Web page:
Cardinal-Designate Dolan Wants to be "Conciliatory"

Cardinal-designate Timothy M. Dolan, head of the USCCB and archbishop of New York, told John Allen of NCR that the bishops are not "Obama haters," despite what some may think.  More importantly, he stresses a posture of "openness" and "dialogue" with respect to the HHS decision.  "We'd much rather be conciliatory," he told NCR.  This is the most Christian, and in the end the most productive, stance for the church to take.  

ROME -- Insisting that the Catholic bishops of America are not “Obama haters,” soon-to-be Cardinal Timothy Dolan of New York said this morning that while the bishops regard a recent compromise on insurance mandates announced by the administration as unacceptable, he’s committed to “dialogue” and a “posture of openness” in trying to reach agreement. There’s still “a little glimmer of hope,” Dolan said, that an acceptable solution can be found.


Dolan said he’s well aware that some Americans, including some Catholics, believe that “the bishops can’t stand this administration anyway, so any thought of dialogue or moderation is really a waste of time, because the bishops aren’t about to stop opposing [it].” Dolan insisted that impression is both “strategically counter-productive” and “factually untrue.”

"We didn't start this battle, and I'm kind of uncomfortable with it," he said, "We'd much rather be conciliatory." Dolan also said he was “disappointed” with the quick support given to the administration’s announcement by the Catholic Health Association, saying it amounted to "popping the champagne cork" before the bishops had a chance to react. There too, he said, he wants to keep the dialogue going.

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Stephen SCHEWE
6 years 11 months ago
Archbishop Dolan demonstrates again what an effective, affable communicator he can be for orthodoxy, particularly when he's being interviewed by John Allen.  Unfortunately for him and for the Church in the United States, defending orthodoxy in the face of the massive social changes underway in this country won't be enough, particularly if you're too closely associated with the Fox News crowd.  People are going to keep voting with their feet.  At breakfast this morning, I heard the story of a long-time, loyal Catholic who has a gay brother.  The man has heard one too many sermons about how it was his Catholic duty to vote for the amendment to the Minnesota state constitution that will be on the ballot this fall to define marriage as only between one man and one woman, and he's concluded that he's going to stop going to the Catholic Church.  Multiply this man's feelings by whatever number you like; the movement toward the exits ought to worry anyone who's concerned about the institutional health and influence of the Church.  And as the exodus continues, the don't-change-anything folks will become more and more influential as they began a greater percentage of the remnant.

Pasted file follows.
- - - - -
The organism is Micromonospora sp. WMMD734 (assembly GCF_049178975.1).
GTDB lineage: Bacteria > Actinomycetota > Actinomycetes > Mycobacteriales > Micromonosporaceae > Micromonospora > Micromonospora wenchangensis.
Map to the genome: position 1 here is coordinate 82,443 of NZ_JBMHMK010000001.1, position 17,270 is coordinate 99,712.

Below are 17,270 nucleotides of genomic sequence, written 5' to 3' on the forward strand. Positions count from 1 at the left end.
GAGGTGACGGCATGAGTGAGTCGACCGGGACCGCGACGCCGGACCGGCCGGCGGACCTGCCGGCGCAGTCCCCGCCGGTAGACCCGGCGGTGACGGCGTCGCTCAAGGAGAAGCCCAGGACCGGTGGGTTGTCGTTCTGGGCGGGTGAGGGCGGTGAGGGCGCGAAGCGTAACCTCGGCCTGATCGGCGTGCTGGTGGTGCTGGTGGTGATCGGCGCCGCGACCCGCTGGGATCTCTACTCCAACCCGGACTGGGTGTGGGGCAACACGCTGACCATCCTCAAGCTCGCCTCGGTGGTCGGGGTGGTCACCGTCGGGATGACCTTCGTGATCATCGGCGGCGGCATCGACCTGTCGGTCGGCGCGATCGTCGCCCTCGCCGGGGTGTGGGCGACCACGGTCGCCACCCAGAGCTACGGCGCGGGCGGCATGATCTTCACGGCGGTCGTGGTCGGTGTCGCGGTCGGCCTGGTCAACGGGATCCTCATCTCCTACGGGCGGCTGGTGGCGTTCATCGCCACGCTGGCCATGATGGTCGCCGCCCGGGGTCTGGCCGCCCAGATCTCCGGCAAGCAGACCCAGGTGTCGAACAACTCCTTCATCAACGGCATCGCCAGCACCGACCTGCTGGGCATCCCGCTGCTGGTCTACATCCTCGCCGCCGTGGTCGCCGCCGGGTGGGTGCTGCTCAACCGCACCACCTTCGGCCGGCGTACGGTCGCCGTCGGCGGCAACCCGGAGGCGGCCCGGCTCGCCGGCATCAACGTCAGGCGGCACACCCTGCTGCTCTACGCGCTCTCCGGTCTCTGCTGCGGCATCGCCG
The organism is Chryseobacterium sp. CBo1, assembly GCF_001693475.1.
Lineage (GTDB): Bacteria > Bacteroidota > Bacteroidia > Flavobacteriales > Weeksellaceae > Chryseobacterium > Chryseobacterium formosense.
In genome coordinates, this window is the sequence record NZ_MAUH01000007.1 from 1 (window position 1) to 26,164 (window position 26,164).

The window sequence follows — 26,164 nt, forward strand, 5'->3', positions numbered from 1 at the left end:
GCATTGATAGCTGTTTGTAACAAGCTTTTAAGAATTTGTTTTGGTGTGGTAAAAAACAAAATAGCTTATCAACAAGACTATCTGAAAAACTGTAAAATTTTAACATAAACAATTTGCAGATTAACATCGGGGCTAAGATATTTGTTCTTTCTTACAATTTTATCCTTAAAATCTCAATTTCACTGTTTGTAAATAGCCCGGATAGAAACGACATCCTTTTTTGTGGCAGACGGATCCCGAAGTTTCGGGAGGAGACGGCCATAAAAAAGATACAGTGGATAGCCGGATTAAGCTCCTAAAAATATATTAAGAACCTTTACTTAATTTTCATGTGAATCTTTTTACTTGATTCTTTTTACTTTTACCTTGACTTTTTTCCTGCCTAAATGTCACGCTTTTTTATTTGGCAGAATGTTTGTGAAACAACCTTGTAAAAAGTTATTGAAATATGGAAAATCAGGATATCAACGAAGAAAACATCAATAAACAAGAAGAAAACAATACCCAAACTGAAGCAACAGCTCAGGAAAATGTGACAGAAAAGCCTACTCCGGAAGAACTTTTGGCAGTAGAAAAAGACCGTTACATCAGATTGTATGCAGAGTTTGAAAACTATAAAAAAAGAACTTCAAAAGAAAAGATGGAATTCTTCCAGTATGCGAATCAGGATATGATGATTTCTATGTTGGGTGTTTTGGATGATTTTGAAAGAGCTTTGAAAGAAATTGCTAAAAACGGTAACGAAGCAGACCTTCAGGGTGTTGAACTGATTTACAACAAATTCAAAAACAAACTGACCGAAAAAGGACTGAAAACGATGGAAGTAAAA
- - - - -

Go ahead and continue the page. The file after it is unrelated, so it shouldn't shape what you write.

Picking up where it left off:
In my opinion, the Church needs a ''Nixon to China'' moment.  It could include a return to the path that began opening with the 1997 publication of Always our Children; a more nuanced teaching on birth control as advocated by the Pontifical commission in 1966; and/or a bigger opening for leadership by women in the church.  Given the way bishops have been chosen for the past 30 years, it seems unlikely that Cardinal Dolan would even consider it, but more surprising things have happened.  Here's hoping.
Robert O'Connell
6 years 11 months ago
The first comment makes a point: The original HHS mandate that church-related schools, hospitals and other employers must pay for medical supplies which violate church values, accompanied by a one-year opportunity to delay compliance, was "what muggers call it when they give you a chance to hand over your wallet before they bash your head in to get it." 

The President's proposed accommodation differs only in that the muggers will use insurers as middlemen.

Why can't there be an exemption for employers that assert a conscientous objection?

ed gleason
6 years 11 months ago
The fact that many many employees partially pay for their own health insurance at work  makes a mockery of USCCB stance.
Amy Ho-Ohn
6 years 11 months ago
" ... the first word of the name the administration attempted to give the program, "Affordable," proves to be fallacious."

Health care is expensive. Demand is essentially infinite; nobody wants to die any sooner than he has to. That tends to drive prices up uncontrollably.

The really expensive thing is insuring poor people. Poor people tend to have poor health, they get injured a lot, and they don't have money to pay for health care. That means somebody else has to pay for them, and it isn't cheap.

Isn't this what conservatives and bishops are really against? Paying more money so poor people can have health care? And if so, just say so; lose the farcical "religious liberty" posturing. It's not about religious liberty and it's not even really about contraception; it's about money.